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About MochetVelo

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    My first car (1968): 1929 Ford Standard Coupe. Now restoring 1921 Peugeot Quadrilette 161, 1913 Metz "22", 1911 Hupmobile "20".

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  1. After several weeks away, I've returned to the Overland. This weekend, I welded in a couple patch panels on the rusty fender. I'm not an award-winning welder, but I think I improved on the horrible job the last guy did. Phil
  2. I use "Ospho" which neutralizes any rust that may be left after cleaning. The primer will go on top of that. There are other, similar, products also. I think it's phosphoric acid (?), the same as the old Naval Jelly, but thin viscosity. Phil
  3. One thing I learned the hard way regarding cash: take your time and count out the money in front of the buyer. One buyer arrived late when I was pressed for time. He double-counted the money (an old carny trick I shouldn't have fallen for). I was out only $100, but it could have been worse!
  4. EvapoRust sells a product to clean rusty radiators called Thermocure. You can check it out online. Another old remedy that still works a "sal-soda" (which is Arm & Hammer washing soda) mixed with water, available at the big box stores. Phil
  5. UPHOLSTERY The Overland 83, even though an open car, was originally was produced with a grey wool upholstery. An Overland collector sent me a swatch from his original car. Here is what I have found in fabrics that are close. They're not cheap: $95-$120/yd. I calculate I'll need 10 yards. The original piece is in the center. Which would you choose? Phil
  6. Thanks. A few coats of paint can hide a lot of defects. I guess I'm lucky. Phil
  7. I got the fenders stripped. My sandblaster (Simpson's Metal Refinishing) turned down the air pressure and did a nice job removing the old lacquer and red primer. Some flaws were revealed, but overall not too bad. Phil
  8. I think the push rods had some pot metal and often failed. Mine were replaced at some point, I think. I'd be curious about any improvements. My Hupmobile also has the centrally-placed accelerator pedal. Phil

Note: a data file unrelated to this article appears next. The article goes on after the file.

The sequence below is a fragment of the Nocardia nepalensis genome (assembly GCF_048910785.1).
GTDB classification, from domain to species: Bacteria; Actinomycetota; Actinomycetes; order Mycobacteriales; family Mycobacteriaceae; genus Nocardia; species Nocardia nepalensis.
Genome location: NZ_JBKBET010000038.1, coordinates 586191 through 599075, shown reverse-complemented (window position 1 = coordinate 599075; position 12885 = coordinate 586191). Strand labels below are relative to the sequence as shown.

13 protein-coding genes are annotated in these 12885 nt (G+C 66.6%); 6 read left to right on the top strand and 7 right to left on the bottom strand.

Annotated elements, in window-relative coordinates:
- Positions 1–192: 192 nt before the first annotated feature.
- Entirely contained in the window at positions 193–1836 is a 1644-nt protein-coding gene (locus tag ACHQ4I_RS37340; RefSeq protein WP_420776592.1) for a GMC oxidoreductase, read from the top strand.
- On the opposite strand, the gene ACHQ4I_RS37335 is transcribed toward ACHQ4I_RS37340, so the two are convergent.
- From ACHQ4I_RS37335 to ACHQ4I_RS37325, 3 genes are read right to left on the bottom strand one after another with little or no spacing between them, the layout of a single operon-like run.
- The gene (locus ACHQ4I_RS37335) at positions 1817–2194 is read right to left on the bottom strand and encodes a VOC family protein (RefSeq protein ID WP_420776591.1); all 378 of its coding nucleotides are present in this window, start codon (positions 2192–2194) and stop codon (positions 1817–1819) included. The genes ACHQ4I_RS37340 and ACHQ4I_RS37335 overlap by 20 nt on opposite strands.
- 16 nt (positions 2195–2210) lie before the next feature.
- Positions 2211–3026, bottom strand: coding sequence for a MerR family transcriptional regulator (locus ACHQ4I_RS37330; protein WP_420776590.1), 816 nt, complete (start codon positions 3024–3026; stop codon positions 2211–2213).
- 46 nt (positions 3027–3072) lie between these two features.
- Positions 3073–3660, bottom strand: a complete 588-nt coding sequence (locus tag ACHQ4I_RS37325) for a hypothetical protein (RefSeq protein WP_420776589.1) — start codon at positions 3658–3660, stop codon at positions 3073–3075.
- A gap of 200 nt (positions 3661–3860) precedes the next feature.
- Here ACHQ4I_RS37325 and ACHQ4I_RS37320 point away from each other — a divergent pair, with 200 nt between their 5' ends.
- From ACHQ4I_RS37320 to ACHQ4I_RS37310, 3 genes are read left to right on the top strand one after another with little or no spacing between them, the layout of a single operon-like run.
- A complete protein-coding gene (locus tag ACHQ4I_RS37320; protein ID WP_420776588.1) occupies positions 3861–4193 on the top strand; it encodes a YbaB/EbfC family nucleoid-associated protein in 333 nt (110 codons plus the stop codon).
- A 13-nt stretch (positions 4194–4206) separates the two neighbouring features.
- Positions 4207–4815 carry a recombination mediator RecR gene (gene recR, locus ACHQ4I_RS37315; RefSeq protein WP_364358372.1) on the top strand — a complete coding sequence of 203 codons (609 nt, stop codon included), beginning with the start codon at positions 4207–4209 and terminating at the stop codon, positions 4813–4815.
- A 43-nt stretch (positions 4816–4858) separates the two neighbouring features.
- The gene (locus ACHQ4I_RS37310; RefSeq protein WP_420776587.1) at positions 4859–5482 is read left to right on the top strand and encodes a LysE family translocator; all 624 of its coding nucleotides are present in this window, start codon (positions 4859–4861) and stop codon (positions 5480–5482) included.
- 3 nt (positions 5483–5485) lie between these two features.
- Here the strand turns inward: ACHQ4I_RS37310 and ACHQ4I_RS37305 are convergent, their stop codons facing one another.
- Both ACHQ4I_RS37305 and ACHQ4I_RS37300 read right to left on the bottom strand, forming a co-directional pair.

9. It's my theory that automobile side curtain windows were made of celluloid rather than fish bladders or mica.
  10. I wonder how many cars used the friction-drive system. Cartercar started in 1905, but John W. Lambert patented the system Carter used in 1904. A few dozen makers followed, including Waltham, Metz, Sears, Lambert, etc. It would be interesting to search the "Standard Catalog" to see. Phil
  11. I also removed the fenders today. One had an amateur repair.
  12. I refinished 21 grease cup caps. There were three sizes. Six or eight more to go (i think; I keep finding more).
  13. The re-sealed gas tank looks much better, especially comparing the interior to the earlier photo I posted. The sealant directions said to add a little water to the remaining liquid and put it in the trash. Here is what I discovered a couple days later:
  14. Just thought I'd ask in case anyone has a Kwik-Lift car lift for sale. Phil (PA)
  15. The weekend was spent treating the fuel tank with POR-15 "Metal Prep" to ready it for the sealant. It's necessary for the tank to be "bone dry" before the sealer is applied, so I blew it out for several hours with a hot air gun. It sure looked dry, looking through the gas cap hole. However, baffles divide the tank into three sections, so I decided to de-solder the plug the previous restorer had placed on the tank. An old brass tag indicated the job had been done by a New Jersey radiator shop in 1963. I hesitated to do this when there was a possibility of explosion, but the clean-outs had eliminated all traces of gas. It turned out the repair tag covered another hole over the center "cell" of the tank. A look inside with a flashlight revealed it was still quite wet with the rinse water, and I was glad I hadn't applied the sealer. Phil Tag seems to say "04/07/63." However, on another hole was soldered a 1979 penny.